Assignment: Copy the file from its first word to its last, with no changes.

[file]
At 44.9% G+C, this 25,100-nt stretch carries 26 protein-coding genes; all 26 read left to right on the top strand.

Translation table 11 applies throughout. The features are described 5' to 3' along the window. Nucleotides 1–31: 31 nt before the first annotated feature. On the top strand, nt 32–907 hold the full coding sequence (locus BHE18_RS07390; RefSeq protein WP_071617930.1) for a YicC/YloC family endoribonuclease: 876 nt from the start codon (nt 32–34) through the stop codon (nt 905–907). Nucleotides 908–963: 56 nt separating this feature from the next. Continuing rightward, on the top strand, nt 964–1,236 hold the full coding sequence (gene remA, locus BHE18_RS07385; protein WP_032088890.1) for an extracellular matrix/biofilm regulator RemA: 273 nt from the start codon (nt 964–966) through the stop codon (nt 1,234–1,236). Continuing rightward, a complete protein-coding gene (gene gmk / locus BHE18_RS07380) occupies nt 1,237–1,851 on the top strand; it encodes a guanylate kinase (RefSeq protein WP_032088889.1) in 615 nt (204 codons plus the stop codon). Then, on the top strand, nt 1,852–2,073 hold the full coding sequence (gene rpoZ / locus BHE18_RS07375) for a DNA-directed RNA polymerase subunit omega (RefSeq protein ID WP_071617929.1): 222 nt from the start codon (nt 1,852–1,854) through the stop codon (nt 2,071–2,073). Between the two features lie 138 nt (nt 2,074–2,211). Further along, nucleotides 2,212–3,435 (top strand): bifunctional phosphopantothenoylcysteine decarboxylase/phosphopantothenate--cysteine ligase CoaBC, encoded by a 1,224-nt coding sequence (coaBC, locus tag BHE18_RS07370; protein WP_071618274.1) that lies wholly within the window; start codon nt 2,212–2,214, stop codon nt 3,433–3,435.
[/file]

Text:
At 44.9% G+C, this 25,100-nt stretch carries 26 protein-coding genes; all 26 read left to right on the top strand.

Translation table 11 applies throughout. The features are described 5' to 3' along the window. Nucleotides 1–31: 31 nt before the first annotated feature. On the top strand, nt 32–907 hold the full coding sequence (locus BHE18_RS07390; RefSeq protein WP_071617930.1) for a YicC/YloC family endoribonuclease: 876 nt from the start codon (nt 32–34) through the stop codon (nt 905–907). Nucleotides 908–963: 56 nt separating this feature from the next. Continuing rightward, on the top strand, nt 964–1,236 hold the full coding sequence (gene remA, locus BHE18_RS07385; protein WP_032088890.1) for an extracellular matrix/biofilm regulator RemA: 273 nt from the start codon (nt 964–966) through the stop codon (nt 1,234–1,236). Continuing rightward, a complete protein-coding gene (gene gmk / locus BHE18_RS07380) occupies nt 1,237–1,851 on the top strand; it encodes a guanylate kinase (RefSeq protein WP_032088889.1) in 615 nt (204 codons plus the stop codon). Then, on the top strand, nt 1,852–2,073 hold the full coding sequence (gene rpoZ / locus BHE18_RS07375) for a DNA-directed RNA polymerase subunit omega (RefSeq protein ID WP_071617929.1): 222 nt from the start codon (nt 1,852–1,854) through the stop codon (nt 2,071–2,073). Between the two features lie 138 nt (nt 2,074–2,211). Further along, nucleotides 2,212–3,435 (top strand): bifunctional phosphopantothenoylcysteine decarboxylase/phosphopantothenate--cysteine ligase CoaBC, encoded by a 1,224-nt coding sequence (coaBC, locus tag BHE18_RS07370; protein WP_071618274.1) that lies wholly within the window; start codon nt 2,212–2,214, stop codon nt 3,433–3,435.